Christian Aid seeks to double its volunteer teachers network

International development charity Christian Aid is planning to double its network of volunteer teachers over the next two years in order to boost British schoolchildren's knowledge of international issues.

The 150 new teachers will complement the charity’s existing network of volunteers who go into primary and secondary schools across the UK and take lessons and assemblies featuring stories about the work of its 700 partner organisations in 50 developing countries.

A spokeswoman for the charity said the teaching centred on the issues Christian Aid dealt with in the developing world, such as HIV, sanitation and trade justice. “It’s not an in-your-face Christian Aid thing,” she said. “It’s about raising awareness of overseas development issues and using stories from around the world.”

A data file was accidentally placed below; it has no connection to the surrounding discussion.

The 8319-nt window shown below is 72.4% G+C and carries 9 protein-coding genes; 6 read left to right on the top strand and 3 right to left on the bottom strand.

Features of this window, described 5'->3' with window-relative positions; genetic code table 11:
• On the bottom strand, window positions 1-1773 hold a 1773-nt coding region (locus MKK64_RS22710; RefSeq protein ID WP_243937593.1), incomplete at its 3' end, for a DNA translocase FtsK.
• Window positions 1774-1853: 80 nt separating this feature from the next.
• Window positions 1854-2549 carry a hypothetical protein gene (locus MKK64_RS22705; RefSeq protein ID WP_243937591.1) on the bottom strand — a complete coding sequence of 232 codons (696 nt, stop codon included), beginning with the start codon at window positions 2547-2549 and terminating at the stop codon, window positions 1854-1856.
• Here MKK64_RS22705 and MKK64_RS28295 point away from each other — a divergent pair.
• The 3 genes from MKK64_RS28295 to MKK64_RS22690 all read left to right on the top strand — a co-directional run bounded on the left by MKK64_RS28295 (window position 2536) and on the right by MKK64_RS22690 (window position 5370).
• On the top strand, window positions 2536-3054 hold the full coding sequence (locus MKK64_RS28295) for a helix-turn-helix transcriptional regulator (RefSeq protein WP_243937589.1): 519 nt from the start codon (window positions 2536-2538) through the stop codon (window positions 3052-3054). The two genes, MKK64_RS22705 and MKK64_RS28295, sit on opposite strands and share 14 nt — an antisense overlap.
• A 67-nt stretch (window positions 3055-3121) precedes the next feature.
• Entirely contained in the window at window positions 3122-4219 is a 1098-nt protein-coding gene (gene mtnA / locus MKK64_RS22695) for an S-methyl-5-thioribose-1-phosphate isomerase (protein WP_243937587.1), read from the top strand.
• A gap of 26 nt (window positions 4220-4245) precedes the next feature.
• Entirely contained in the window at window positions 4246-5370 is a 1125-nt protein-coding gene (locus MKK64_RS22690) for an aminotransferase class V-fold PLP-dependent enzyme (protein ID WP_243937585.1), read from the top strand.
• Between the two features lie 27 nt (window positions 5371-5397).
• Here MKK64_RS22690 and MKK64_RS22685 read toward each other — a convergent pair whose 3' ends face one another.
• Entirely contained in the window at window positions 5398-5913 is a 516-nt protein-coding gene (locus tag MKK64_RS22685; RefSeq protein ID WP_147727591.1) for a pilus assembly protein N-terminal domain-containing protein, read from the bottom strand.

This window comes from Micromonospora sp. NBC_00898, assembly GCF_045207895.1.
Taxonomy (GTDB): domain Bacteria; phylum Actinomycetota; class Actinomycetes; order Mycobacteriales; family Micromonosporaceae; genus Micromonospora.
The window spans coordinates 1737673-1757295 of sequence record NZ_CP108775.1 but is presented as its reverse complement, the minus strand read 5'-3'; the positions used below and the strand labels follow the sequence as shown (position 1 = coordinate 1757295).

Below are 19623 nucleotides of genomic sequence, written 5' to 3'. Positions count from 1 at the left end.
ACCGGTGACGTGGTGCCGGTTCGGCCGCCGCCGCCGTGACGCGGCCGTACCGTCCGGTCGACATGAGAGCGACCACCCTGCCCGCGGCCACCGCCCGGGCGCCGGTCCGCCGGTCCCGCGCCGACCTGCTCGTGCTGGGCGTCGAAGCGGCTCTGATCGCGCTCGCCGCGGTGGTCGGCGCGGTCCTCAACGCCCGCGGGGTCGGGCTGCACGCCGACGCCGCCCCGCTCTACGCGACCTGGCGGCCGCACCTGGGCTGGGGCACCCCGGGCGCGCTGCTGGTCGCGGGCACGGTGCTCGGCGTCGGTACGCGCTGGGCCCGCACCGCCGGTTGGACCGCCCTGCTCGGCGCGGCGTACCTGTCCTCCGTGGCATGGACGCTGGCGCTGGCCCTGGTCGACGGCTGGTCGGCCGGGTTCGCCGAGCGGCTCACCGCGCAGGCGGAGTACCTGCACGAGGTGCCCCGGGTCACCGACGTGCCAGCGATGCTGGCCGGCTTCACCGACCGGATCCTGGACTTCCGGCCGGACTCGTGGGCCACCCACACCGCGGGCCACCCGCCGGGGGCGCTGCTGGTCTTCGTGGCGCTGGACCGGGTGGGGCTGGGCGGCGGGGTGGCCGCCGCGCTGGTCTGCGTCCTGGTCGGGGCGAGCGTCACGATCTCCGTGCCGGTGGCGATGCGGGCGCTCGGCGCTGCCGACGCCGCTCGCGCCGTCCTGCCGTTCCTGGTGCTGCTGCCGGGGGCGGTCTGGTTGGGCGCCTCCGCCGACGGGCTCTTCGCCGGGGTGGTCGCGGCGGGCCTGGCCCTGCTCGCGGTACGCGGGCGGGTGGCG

She said the teaching also tied in with Christian Aid’s climate change campaign. “Today’s schoolchildren are the generation that is going to be affected by what is happening now,” she said. “Hopefully, we can teach them not to make the same mistakes we are making.”

Christian Aid already regularly sends both educational and fundraising material to the schools in their database. “The more schools that are engaged in the programme, the more likely they are to hold fundraising events for Christian Aid,” the spokeswoman said.

The charity is looking ideally for people with experience of teaching or youth work who can commit to at least one school visit per month.

For information, email schools@christian-aid.org , schoolsscotland@christian-aid.org , schoolscymru@christian-aid.org , or schoolsireland@christian-aid.org .

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